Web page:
Thursday, May 28, 2009
I am into this folk looking style of an embroidery that looks like you cannot actually embroider. I especially like Japanese sashiko, the simply stitch of it.
In the shop, I was thinking of putting up few vintage folk pieces that I can get here easily but the Czech Post charges huge money for shipping packages abroad. They charge incredible twenty dollars for the pacakge up to 1 kg! The textiles are fine though, they can be shipped as a letter and that lowers the cost several times.
Here goes the shop!
Wednesday, May 27, 2009
Sunday, May 24, 2009
As for the Czechs, they drink so called Turkish coffee which one would suppose must be coffee prepared in a džezva like they do in all Balkan countries but it is not. You put a spoonful of ground coffee straight in a cup and pour hot water over it. Done. Buon Apetit. The coffee goes to the bottom and then you drink it. It doesn't sound good but it is OK. But Italian moka press coffee is better.
Thursday, May 14, 2009
Tomorow we are leaving for a short trip in Italy, to Lago di Garda. For me and Dominik it is a rehearsal for a BIG trip that comes afterwards, we are all going to Southern Italy in June. Lago di Garda is something that I am to be blamed for if the trip doesn't turn out well. My parents wanted a trip somewhere rare so badly so I am dragging them there. We are taking a train. I am looking forward to that part the most. The blue North changes slowly to the yellow South as the train runs through the Alps. And ... I am not taking the camera. And... I will be also late with the coffee post for the corner view. But check out here the week after next.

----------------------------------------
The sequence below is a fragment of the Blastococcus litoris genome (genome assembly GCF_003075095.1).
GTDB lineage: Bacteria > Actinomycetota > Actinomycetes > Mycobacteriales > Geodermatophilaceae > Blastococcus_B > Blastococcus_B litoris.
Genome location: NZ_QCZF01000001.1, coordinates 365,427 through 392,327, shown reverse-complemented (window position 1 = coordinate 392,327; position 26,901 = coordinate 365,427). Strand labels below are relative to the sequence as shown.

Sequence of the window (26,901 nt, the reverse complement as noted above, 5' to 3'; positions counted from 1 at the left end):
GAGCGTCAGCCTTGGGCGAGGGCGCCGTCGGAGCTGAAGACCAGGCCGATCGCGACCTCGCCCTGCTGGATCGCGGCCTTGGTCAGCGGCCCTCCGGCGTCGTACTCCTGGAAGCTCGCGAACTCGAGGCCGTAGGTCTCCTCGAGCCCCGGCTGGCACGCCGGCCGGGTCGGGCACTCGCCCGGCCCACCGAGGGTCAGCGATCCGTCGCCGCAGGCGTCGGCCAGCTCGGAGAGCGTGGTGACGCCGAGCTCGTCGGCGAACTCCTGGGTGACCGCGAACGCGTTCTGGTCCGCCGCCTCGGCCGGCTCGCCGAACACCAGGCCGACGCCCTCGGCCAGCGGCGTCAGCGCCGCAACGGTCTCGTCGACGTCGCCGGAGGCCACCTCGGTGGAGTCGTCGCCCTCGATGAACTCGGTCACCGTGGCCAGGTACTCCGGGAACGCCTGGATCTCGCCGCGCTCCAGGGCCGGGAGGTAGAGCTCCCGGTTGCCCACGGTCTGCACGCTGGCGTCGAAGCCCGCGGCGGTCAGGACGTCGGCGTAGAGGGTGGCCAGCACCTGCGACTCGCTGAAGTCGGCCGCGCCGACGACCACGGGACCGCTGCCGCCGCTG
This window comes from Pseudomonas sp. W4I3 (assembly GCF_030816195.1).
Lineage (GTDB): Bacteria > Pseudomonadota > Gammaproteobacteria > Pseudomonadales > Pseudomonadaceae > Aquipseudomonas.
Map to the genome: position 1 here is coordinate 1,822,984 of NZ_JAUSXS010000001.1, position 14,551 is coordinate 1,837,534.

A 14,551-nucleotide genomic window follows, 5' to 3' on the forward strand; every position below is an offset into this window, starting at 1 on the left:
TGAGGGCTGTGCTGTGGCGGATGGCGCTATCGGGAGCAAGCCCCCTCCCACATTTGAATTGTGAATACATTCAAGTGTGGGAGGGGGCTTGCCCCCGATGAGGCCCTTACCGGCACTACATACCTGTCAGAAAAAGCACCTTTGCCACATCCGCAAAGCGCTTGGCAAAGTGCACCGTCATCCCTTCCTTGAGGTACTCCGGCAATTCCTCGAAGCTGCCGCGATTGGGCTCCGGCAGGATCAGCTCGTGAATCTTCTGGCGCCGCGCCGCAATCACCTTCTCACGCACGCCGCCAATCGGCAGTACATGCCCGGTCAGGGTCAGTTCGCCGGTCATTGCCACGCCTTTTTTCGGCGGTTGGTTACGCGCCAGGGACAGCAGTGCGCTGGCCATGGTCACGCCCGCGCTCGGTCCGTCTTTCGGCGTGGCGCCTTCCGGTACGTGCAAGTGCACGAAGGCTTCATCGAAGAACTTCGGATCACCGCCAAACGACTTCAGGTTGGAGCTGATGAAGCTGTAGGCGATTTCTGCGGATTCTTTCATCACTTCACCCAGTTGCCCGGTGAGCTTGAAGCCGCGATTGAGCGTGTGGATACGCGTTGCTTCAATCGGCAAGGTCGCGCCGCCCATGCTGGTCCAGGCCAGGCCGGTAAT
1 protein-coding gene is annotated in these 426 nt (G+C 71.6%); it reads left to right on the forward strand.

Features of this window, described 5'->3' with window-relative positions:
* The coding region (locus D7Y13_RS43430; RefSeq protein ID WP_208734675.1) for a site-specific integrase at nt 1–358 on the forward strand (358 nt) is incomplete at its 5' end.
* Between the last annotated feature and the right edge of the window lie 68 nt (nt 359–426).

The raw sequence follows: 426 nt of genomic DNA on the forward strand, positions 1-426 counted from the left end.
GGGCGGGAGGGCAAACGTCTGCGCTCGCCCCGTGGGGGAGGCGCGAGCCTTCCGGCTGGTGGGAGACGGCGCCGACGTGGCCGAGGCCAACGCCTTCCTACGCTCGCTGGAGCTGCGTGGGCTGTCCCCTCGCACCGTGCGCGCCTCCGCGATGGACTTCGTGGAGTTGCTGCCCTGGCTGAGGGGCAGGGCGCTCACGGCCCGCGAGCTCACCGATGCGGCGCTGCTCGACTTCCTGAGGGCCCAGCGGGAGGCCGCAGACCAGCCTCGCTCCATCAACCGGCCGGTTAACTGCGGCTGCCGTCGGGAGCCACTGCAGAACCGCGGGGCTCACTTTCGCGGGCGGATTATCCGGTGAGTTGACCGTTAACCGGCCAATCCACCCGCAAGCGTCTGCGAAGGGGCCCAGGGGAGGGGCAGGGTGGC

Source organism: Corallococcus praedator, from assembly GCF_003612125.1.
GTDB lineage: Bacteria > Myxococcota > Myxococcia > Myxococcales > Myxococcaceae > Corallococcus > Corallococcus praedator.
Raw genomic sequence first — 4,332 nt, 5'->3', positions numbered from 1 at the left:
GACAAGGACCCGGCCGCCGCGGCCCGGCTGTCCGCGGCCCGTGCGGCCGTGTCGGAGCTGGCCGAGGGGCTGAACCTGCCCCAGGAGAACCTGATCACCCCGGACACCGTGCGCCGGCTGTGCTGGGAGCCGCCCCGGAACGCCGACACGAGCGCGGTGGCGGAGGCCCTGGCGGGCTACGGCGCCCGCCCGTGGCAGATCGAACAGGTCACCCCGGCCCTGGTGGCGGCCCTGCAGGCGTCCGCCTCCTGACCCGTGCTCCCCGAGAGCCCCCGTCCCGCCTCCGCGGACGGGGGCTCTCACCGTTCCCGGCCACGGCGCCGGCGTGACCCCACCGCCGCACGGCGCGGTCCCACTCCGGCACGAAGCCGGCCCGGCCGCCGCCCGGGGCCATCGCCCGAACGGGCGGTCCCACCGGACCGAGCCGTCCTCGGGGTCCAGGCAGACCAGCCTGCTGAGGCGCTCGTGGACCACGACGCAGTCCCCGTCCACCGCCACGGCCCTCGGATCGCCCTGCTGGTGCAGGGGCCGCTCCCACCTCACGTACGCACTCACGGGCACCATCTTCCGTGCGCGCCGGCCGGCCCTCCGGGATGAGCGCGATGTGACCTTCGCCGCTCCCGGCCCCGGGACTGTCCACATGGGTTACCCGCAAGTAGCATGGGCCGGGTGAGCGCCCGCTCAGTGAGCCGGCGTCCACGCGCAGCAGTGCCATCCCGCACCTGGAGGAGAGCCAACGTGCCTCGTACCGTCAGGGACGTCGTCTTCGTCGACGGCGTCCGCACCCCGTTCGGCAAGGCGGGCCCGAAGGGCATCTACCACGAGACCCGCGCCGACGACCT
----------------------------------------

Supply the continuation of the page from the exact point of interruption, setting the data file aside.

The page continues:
Tuesday, May 12, 2009
Mushroom picking, this is what we do when we hang out outside. Well, with the exception of my own family. We also don't live near the forest but it is just an excuse. But my parents go every now and then and they pick mostly boleti. There are some nice mushroom meals in Czech cuisine, champignons are just not good enough for them. Other than that, mushrooms are my theme and I can talk about cultural aspects of mushrooms for a long time.
Mushroom picking is not such a Czech specialty as Czechs tend to think, as far as I know people pick mushrooms in Slovakia, Poland, Germany, Italy and Russia. But it is true that almost everybody here has been mushroom picking at least once in their lives. Anyway, I have already written about mushrooms on my blog here and also little here.
The first picture of a mushroom-picker we took at the small school do-it-yourself exhibition in the little town in Šumava mountains. Details and other pictures here.
This picture is supposed to add a mystical feeling to this mushroom picking entry. It is in Šumava, the mountains at the bottom of which I grew up. I borrowed the picture, thanks Christina.
Edited: I changed some of the pictures, mushroom disappeared and more pictures of Celtic-Mythic Šumava added. Photo by my husband.
Other corner viewers:
jane, ladybug-zen, ian, bonnie, esti, sophie, cele, modsquad,